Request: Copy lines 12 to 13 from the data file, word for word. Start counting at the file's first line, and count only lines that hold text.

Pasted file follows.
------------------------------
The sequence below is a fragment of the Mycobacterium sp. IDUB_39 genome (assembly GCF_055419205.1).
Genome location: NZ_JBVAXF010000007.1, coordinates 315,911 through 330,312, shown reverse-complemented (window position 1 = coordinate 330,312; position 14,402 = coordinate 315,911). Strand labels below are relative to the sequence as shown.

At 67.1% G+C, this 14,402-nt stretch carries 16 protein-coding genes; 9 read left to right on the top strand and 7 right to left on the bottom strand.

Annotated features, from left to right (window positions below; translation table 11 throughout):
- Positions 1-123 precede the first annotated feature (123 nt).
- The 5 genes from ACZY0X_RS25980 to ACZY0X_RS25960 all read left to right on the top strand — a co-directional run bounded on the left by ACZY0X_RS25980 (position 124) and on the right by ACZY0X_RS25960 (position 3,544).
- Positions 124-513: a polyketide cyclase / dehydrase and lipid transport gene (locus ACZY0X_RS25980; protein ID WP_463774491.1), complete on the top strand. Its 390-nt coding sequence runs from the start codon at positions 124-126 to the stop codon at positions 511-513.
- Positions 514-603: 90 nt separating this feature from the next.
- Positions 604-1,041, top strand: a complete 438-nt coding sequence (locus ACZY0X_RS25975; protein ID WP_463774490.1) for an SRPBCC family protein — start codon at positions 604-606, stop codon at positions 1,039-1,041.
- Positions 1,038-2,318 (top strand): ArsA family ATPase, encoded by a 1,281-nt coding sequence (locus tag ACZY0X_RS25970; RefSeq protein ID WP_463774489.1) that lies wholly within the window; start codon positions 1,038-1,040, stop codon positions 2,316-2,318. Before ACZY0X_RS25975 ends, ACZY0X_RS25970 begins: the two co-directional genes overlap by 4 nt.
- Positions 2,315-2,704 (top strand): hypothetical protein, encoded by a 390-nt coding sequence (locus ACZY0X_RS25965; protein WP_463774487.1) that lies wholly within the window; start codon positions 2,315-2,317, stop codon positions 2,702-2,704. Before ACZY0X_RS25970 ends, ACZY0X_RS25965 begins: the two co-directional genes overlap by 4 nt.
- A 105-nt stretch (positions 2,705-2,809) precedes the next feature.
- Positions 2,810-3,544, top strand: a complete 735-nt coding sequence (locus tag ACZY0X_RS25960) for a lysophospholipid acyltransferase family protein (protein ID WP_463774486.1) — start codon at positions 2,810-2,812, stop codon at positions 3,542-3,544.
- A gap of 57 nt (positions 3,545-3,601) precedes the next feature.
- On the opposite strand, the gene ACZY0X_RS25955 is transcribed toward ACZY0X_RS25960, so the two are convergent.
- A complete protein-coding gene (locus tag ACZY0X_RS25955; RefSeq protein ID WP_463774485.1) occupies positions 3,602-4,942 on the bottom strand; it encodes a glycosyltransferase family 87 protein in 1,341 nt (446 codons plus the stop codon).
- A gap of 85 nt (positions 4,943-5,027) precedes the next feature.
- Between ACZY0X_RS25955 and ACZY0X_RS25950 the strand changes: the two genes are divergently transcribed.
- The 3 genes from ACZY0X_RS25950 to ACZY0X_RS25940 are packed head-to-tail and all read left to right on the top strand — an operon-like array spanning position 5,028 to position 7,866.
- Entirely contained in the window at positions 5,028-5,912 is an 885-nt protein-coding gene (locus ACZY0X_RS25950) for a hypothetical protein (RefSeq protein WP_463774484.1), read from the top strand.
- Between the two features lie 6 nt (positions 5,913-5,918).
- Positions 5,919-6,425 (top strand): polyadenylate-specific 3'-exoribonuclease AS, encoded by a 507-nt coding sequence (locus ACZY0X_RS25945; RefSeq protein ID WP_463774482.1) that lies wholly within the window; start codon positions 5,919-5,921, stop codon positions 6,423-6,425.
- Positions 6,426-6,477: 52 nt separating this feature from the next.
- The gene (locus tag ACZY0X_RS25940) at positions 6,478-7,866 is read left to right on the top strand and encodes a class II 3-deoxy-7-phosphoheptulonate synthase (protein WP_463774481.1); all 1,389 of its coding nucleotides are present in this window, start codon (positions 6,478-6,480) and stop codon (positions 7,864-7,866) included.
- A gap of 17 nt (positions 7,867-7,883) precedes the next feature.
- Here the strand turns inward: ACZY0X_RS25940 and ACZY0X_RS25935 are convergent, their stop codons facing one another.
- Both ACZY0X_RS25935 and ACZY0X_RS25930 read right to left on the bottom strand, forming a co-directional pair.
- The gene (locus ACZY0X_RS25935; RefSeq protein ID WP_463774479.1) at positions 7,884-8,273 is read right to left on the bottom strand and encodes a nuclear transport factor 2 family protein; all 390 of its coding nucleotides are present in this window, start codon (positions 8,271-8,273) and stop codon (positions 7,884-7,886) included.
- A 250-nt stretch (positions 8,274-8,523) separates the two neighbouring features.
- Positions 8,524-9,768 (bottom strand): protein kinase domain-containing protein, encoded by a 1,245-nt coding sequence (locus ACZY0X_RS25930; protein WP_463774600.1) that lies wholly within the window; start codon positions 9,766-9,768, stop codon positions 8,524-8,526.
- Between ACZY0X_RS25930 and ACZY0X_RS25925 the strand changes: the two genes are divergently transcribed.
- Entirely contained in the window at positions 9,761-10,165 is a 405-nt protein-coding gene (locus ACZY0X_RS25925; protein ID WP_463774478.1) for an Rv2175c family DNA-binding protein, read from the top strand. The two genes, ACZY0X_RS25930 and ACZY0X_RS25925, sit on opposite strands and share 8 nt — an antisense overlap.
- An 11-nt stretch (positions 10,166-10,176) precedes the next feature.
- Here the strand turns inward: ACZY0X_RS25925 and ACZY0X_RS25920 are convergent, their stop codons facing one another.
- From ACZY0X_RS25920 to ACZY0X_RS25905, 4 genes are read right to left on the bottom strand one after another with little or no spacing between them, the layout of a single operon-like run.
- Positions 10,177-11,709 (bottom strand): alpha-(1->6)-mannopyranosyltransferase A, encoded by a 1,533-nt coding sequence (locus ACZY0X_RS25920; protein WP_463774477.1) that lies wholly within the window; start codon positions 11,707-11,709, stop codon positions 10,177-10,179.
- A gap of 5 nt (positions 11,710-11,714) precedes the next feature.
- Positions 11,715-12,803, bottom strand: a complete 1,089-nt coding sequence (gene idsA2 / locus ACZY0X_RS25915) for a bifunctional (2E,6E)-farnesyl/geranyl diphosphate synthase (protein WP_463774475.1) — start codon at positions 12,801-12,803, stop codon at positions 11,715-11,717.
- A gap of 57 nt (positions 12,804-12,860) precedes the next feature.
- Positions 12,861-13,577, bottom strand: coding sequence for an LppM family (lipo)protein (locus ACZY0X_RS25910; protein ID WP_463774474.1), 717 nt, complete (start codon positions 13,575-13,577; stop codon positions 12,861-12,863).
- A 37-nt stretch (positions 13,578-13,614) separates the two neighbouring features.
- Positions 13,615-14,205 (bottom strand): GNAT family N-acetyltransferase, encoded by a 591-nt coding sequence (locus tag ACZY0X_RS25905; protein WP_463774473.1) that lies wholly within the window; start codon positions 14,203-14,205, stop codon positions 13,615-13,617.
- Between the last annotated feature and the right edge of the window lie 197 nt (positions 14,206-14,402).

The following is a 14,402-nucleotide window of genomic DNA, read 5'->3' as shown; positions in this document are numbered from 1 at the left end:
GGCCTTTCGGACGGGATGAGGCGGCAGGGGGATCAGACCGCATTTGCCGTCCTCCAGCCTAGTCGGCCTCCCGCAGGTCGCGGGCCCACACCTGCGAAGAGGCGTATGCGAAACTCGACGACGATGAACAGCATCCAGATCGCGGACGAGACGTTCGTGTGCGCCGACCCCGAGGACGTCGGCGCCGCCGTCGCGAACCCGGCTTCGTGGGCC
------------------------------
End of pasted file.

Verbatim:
- A 105-nt stretch (positions 2,705-2,809) precedes the next feature.
- Positions 2,810-3,544, top strand: a complete 735-nt coding sequence (locus tag ACZY0X_RS25960) for a lysophospholipid acyltransferase family protein (protein ID WP_463774486.1) — start codon at positions 2,810-2,812, stop codon at positions 3,542-3,544.